In the next few years, a longtime draw for Flower Mound residents enjoying a bit of fishing or a walk along the edges of a pond will likely receive major upgrades. Named for longtime resident and former mayor Bob Rheudasil, Rhuedasil Park is part of a 945-acre integrated park system and is also part of the Purple Coneflower Trail which is used by bicyclists, walkers, skaters and others.
On Monday, council members approved a park master plan for Rheudasil Park, one of the most heavily-used parks in the community, after hearing a report from Freese & Nichols, a company hired to draft the master plan as well as a plan for pond dredging and bank stabilization.
Rebecca Pittman, a landscape architect with Freese & Nichols, outlined the master plan for town officials.
“Over time, because of the existing trees around the pond, the roots have grown,” she said, causing issues with the sidewalk surrounding the large pond.
The first stage would be dredging and bank restoration. Park upgrades could include restrooms, new sidewalks, picnic tables, a pavilion, benches, security lighting, new playground equipment, re-striping the basketball court, adding goals and more.
Freese & Nichols outlined two options – one for revitalizing existing park facilities at a cost of just over $989,000 and another starting from scratch with new facilities at cost of $1.65 million.
Pond dredging to remove sediment and improve the water quality to support aquatic life was also discussed with Freese & Nichols indicating the ideal depth is six to 12 feet of water for fish to live. Some issues with the pond dredging is the lack of space to set up around the pond.
Two proposals include hydraulic dredging and mechanical dredging. The cost for hydraulic dredging is just over $4 million; mechanical dredging would cost about $2.7 million.
Three options for bank stabilization included a structural wall at a cost of $918,000; use of articulated concrete blocks at a cost of $999,900; and use of a specialized revetment mat to stabilize the grass until it grows in solidly to prevent erosion at a cost of $468,400.
Current town officials started the process of reviewing existing parks including Twin Coves, Rheudasil and Heritage East in July. Talks of the need for pond dredging started in 2001 but was put on hold in 2004 and eventually dropped from the capital improvements project list, town officials said. The last time the large pond at Rheudasil Park was dredged was in 1989 at a cost of between $10,000 and $12,000.
The Parks, Arts and Library Services Board recommended the council approve the mechanical dredging and bank revetment plan as well as the park restoration on Nov. 6 for a total project cost of just over $4.36 million.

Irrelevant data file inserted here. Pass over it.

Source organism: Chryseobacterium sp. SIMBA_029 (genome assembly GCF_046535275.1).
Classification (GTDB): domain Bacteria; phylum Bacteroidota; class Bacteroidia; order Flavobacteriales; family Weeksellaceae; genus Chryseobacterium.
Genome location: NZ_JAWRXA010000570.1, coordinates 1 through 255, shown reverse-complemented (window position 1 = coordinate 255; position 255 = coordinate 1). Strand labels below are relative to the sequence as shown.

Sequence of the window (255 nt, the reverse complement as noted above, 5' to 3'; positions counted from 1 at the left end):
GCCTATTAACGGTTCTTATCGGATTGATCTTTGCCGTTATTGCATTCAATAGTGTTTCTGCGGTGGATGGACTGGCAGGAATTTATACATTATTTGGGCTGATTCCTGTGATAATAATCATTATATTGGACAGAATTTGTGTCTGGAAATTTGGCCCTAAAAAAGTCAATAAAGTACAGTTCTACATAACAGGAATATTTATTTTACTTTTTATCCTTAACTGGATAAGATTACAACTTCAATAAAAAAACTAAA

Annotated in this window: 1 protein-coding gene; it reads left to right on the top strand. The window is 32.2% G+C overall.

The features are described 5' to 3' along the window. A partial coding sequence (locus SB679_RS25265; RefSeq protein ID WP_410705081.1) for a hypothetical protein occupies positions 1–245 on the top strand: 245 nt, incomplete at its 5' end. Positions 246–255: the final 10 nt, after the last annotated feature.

“I was looking for a paper bag when I saw the cost, because I started hyperventilating,” said Mayor Tom Hayden, who then asked: “How imperative is it that we do the dredging?”
Freese & Nichols officials said it depends on what the council wants. Dredging would be important for water quality and aquatic life. For aesthetic purposes, the park is fine as it is.
Council member Michael Walker asked about partial dredging. Freese & Nichols officials said draining the pond and relocating existing fish would have to be done, which would not make it cost effective to only partially dredge the pond.
Council member Steve Dixon asked about the need for a $30,000 flood study. Freese & Nichols explained that Federal Emergency Management Agency requires the study if construction occurs in a flood plain area.
Dixon said photos have shown the bank areas have eroded over the years. He asked about whether banks could be restored. The response was that federal regulations would require removing areas from another portion of the pond to restore the bank in another area.
Dixon indicated that he preferred a vertical wall for the bank stabilization to allow for more land space, mechanical dredging and the park restoration.
“If we’re going to do this, let’s do it right,” Dixon said. “This is one of the most highly utilized parks in Flower Mound. … I don’t have a problem spending the money.”
Mayor Pro Tem Jean Levenick said she was concerned that discussions in June ranged around $1.6 million.
“I don’t know how we got to over $4 million,” she said.
Hayden suggested the council decide which master plan it preferred and to ask for additional estimates from town staff on costs for dredging and bank stabilization.
“I don’t think we have $3 or $4 million dollars to do the dredging at this time,” Hayden said. “In a perfect world, we’d love to have a great place for kids to fish.”
He summed the issue with whether the town was looking for a reflective pool or a pond to support aquatic life.
“There’s some sticker shock,” Walker said, agreeing with the need for additional options before making a decision on dredging.
The town approved master plan B, which called for total restoration and asking for town staff to return in several months with cost estimates on dredging and bank stabilization as well as funding options.
Town officials also heard an update on the phasing of Heritage Park, which would be built in four phases for an estimated cost of between $4.8 million to $5.2 million.
Heritage Park includes the dog park with separate areas for small and large dogs, parking, a wash station, pavilions, splash pad, demonstration gardens, park trail, 18-hole disc course and more. The first phase is in place and each of the following phases are: $1.6 million for phase two; $1.3 million for phase three; and $1.8 million for phase four.
Phase two is funded, town officials said, with funds outlined for the third and fourth phases.